What’s more, the film is also responsible for one of cinema’s most iconic ending shots…

2. The Hustler (Robert Rossen – 1961)

The original iteration of “Fast” Eddie Felson that we would later see in Martin Scorsese’s The Colour of Money, The Hustler is a stylish, unconventional sports film with a seriously smart performance from Newman in the lead role. 

Robert Rossen’s film follows Newman as Eddie Felson, a cocksure up-and-coming pool player who plans to face a long-time champion in a high-stakes match. Along the way, the arrogant young gun cons less-skilled players out of their money and falls for a writer played by Piper Laurie. It’s one of Newman’s most iconic, confident and suave roles, and one which would later reward him 25 years later when he would reprise his role as Eddie Felson in Scorsese’s quasi-sequel.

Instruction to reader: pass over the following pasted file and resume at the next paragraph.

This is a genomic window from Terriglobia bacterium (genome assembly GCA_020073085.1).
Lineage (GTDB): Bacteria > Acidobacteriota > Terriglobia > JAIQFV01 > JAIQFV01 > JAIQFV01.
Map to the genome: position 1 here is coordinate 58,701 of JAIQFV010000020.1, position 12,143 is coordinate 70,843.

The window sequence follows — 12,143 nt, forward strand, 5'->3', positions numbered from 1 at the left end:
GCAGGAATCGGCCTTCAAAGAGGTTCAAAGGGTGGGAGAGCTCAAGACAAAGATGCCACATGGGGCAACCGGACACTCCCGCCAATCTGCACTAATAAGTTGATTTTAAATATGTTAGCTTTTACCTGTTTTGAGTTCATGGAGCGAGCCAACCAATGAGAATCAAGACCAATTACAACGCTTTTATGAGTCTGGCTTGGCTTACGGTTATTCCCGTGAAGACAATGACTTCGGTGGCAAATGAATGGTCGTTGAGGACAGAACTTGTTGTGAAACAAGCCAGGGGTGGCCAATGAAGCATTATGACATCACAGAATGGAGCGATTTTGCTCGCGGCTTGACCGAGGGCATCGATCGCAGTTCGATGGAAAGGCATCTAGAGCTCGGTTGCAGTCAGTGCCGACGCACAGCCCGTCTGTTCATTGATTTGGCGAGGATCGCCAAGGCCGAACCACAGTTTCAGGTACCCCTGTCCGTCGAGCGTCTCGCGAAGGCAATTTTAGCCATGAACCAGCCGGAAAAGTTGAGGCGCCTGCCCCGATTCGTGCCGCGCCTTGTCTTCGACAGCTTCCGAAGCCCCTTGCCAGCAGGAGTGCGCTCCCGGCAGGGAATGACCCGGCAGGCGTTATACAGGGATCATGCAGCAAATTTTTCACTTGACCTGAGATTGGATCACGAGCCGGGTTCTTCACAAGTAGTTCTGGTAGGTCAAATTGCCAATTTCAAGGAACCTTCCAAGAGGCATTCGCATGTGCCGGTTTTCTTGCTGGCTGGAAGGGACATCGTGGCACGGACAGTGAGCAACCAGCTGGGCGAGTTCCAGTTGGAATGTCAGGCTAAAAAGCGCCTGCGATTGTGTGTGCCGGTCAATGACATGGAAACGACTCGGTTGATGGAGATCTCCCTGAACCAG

1. Cool Hand Luke (Stuart Rosenberg – 1967)

“What we’ve got here is… failure to communicate.” – Captain

Paul Newman’s portrayal of the iconic “Cool Hand Luke” is amongst his finest performances, a cool, rebellious and county-cultural thorn in the side of the prison conformity in which he resides. 

After getting arrested for cutting parking meters off their poles in a drunken rage, war veteran Luke, played by Paul Newman, is arrested and sentenced to two years in a Southern-American rural prison. There, he refused to conform to the authoritative hand of the wardens, despite unbearable torture his charming arrogant will cannot be broken. The impregnable spirit of Luke in the face of harsh adversity is what makes the character so beloved, and the story so memorable, particularly considering its pertinence to modern-day sentiments.